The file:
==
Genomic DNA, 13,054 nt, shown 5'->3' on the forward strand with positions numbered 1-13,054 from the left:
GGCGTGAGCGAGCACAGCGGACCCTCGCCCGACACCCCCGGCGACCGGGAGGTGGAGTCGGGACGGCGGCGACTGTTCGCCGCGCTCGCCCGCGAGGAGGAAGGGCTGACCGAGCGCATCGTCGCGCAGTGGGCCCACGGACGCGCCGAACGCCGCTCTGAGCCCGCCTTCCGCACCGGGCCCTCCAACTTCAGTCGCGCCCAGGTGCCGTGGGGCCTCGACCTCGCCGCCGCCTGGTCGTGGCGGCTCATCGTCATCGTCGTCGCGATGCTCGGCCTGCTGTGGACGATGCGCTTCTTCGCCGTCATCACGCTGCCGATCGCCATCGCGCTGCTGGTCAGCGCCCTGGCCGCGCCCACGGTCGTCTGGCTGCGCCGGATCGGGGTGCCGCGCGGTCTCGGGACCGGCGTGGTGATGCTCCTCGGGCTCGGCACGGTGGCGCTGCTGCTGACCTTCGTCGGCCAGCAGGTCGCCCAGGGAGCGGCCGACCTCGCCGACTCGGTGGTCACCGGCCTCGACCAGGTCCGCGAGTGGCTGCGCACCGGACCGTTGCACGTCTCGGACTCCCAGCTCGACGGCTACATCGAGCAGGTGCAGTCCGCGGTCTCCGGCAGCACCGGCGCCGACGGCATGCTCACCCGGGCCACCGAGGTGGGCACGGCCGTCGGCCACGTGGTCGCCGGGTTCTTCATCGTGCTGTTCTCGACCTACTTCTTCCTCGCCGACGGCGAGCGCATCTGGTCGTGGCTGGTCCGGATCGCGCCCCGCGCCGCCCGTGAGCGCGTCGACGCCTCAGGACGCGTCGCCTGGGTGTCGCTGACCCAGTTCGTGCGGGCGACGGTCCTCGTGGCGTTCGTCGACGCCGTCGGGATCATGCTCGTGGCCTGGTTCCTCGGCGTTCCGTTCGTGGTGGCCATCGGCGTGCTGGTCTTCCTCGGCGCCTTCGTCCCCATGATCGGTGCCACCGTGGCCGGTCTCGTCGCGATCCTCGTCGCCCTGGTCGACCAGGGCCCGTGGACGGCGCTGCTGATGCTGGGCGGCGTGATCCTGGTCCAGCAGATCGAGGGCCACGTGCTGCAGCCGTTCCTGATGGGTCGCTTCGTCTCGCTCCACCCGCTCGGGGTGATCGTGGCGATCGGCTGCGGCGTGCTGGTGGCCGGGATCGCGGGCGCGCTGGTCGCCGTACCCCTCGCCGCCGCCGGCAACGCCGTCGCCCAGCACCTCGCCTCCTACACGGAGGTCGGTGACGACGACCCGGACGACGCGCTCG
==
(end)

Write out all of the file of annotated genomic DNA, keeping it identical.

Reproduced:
Genomic DNA, 13,054 nt, shown 5'->3' on the forward strand with positions numbered 1-13,054 from the left:
GGCGTGAGCGAGCACAGCGGACCCTCGCCCGACACCCCCGGCGACCGGGAGGTGGAGTCGGGACGGCGGCGACTGTTCGCCGCGCTCGCCCGCGAGGAGGAAGGGCTGACCGAGCGCATCGTCGCGCAGTGGGCCCACGGACGCGCCGAACGCCGCTCTGAGCCCGCCTTCCGCACCGGGCCCTCCAACTTCAGTCGCGCCCAGGTGCCGTGGGGCCTCGACCTCGCCGCCGCCTGGTCGTGGCGGCTCATCGTCATCGTCGTCGCGATGCTCGGCCTGCTGTGGACGATGCGCTTCTTCGCCGTCATCACGCTGCCGATCGCCATCGCGCTGCTGGTCAGCGCCCTGGCCGCGCCCACGGTCGTCTGGCTGCGCCGGATCGGGGTGCCGCGCGGTCTCGGGACCGGCGTGGTGATGCTCCTCGGGCTCGGCACGGTGGCGCTGCTGCTGACCTTCGTCGGCCAGCAGGTCGCCCAGGGAGCGGCCGACCTCGCCGACTCGGTGGTCACCGGCCTCGACCAGGTCCGCGAGTGGCTGCGCACCGGACCGTTGCACGTCTCGGACTCCCAGCTCGACGGCTACATCGAGCAGGTGCAGTCCGCGGTCTCCGGCAGCACCGGCGCCGACGGCATGCTCACCCGGGCCACCGAGGTGGGCACGGCCGTCGGCCACGTGGTCGCCGGGTTCTTCATCGTGCTGTTCTCGACCTACTTCTTCCTCGCCGACGGCGAGCGCATCTGGTCGTGGCTGGTCCGGATCGCGCCCCGCGCCGCCCGTGAGCGCGTCGACGCCTCAGGACGCGTCGCCTGGGTGTCGCTGACCCAGTTCGTGCGGGCGACGGTCCTCGTGGCGTTCGTCGACGCCGTCGGGATCATGCTCGTGGCCTGGTTCCTCGGCGTTCCGTTCGTGGTGGCCATCGGCGTGCTGGTCTTCCTCGGCGCCTTCGTCCCCATGATCGGTGCCACCGTGGCCGGTCTCGTCGCGATCCTCGTCGCCCTGGTCGACCAGGGCCCGTGGACGGCGCTGCTGATGCTGGGCGGCGTGATCCTGGTCCAGCAGATCGAGGGCCACGTGCTGCAGCCGTTCCTGATGGGTCGCTTCGTCTCGCTCCACCCGCTCGGGGTGATCGTGGCGATCGGCTGCGGCGTGCTGGTGGCCGGGATCGCGGGCGCGCTGGTCGCCGTACCCCTCGCCGCCGCCGGCAACGCCGTCGCCCAGCACCTCGCCTCCTACACGGAGGTCGGTGACGACGACCCGGACGACGCGCTCG